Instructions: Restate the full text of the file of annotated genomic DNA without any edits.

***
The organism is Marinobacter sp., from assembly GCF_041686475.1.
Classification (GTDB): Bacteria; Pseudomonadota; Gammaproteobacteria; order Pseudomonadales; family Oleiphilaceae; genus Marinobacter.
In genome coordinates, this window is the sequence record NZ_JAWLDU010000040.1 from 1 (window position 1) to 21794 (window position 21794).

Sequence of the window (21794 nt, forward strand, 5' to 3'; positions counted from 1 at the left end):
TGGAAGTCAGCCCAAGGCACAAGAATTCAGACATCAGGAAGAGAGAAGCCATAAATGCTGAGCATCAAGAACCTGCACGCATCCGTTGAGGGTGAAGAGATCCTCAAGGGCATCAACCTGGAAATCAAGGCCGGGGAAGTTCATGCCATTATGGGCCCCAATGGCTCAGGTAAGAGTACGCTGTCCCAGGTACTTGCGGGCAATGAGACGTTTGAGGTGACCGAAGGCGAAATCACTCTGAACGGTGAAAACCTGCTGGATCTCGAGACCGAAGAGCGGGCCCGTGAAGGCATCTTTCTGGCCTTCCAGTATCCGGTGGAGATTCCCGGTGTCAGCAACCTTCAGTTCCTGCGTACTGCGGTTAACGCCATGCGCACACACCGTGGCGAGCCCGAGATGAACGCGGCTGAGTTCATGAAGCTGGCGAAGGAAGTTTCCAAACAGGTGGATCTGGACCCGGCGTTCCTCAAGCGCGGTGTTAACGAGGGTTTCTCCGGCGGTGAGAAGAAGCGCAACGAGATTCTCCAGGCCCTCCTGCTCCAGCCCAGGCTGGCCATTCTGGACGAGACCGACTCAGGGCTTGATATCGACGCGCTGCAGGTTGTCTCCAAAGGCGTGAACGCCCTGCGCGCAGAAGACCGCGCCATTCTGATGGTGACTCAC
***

The organism is Marinobacter sp., from assembly GCF_041686475.1.
Classification (GTDB): Bacteria; Pseudomonadota; Gammaproteobacteria; order Pseudomonadales; family Oleiphilaceae; genus Marinobacter.
In genome coordinates, this window is the sequence record NZ_JAWLDU010000040.1 from 1 (window position 1) to 21794 (window position 21794).

Sequence of the window (21794 nt, forward strand, 5' to 3'; positions counted from 1 at the left end):
TGGAAGTCAGCCCAAGGCACAAGAATTCAGACATCAGGAAGAGAGAAGCCATAAATGCTGAGCATCAAGAACCTGCACGCATCCGTTGAGGGTGAAGAGATCCTCAAGGGCATCAACCTGGAAATCAAGGCCGGGGAAGTTCATGCCATTATGGGCCCCAATGGCTCAGGTAAGAGTACGCTGTCCCAGGTACTTGCGGGCAATGAGACGTTTGAGGTGACCGAAGGCGAAATCACTCTGAACGGTGAAAACCTGCTGGATCTCGAGACCGAAGAGCGGGCCCGTGAAGGCATCTTTCTGGCCTTCCAGTATCCGGTGGAGATTCCCGGTGTCAGCAACCTTCAGTTCCTGCGTACTGCGGTTAACGCCATGCGCACACACCGTGGCGAGCCCGAGATGAACGCGGCTGAGTTCATGAAGCTGGCGAAGGAAGTTTCCAAACAGGTGGATCTGGACCCGGCGTTCCTCAAGCGCGGTGTTAACGAGGGTTTCTCCGGCGGTGAGAAGAAGCGCAACGAGATTCTCCAGGCCCTCCTGCTCCAGCCCAGGCTGGCCATTCTGGACGAGACCGACTCAGGGCTTGATATCGACGCGCTGCAGGTTGTCTCCAAAGGCGTGAACGCCCTGCGCGCAGAAGACCGCGCCATTCTGATGGTGACTCAC